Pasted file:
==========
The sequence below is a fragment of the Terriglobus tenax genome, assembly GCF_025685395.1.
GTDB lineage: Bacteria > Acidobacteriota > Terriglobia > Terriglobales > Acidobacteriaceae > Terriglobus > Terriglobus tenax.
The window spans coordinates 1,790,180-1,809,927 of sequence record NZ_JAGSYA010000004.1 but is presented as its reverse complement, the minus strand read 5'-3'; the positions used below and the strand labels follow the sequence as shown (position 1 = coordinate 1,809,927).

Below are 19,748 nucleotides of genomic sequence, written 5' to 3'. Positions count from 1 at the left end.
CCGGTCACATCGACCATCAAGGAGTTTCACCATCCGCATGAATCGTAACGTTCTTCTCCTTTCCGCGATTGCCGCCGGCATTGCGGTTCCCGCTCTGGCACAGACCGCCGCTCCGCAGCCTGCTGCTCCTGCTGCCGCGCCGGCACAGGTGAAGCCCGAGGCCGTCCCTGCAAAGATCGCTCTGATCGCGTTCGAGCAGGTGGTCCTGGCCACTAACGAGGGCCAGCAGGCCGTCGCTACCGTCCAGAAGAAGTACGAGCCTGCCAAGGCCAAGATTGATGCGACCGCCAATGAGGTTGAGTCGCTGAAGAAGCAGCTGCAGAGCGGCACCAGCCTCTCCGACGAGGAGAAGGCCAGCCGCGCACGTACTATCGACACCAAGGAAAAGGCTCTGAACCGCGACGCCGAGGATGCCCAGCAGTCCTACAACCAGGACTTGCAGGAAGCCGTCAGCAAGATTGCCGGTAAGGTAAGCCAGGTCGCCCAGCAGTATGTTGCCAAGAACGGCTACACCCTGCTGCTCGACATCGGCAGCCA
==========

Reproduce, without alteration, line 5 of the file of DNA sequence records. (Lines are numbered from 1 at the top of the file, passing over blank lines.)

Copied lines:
CCGGTCACATCGACCATCAAGGAGTTTCACCATCCGCATGAATCGTAACGTTCTTCTCCTTTCCGCGATTGCCGCCGGCATTGCGGTTCCCGCTCTGGCACAGACCGCCGCTCCGCAGCCTGCTGCTCCTGCTGCCGCGCCGGCACAGGTGAAGCCCGAGGCCGTCCCTGCAAAGATCGCTCTGATCGCGTTCGAGCAGGTGGTCCTGGCCACTAACGAGGGCCAGCAGGCCGTCGCTACCGTCCAGAAGAAGTACGAGCCTGCCAAGGCCAAGATTGATGCGACCGCCAATGAGGTTGAGTCGCTGAAGAAGCAGCTGCAGAGCGGCACCAGCCTCTCCGACGAGGAGAAGGCCAGCCGCGCACGTACTATCGACACCAAGGAAAAGGCTCTGAACCGCGACGCCGAGGATGCCCAGCAGTCCTACAACCAGGACTTGCAGGAAGCCGTCAGCAAGATTGCCGGTAAGGTAAGCCAGGTCGCCCAGCAGTATGTTGCCAAGAACGGCTACACCCTGCTGCTCGACATCGGCAGCCA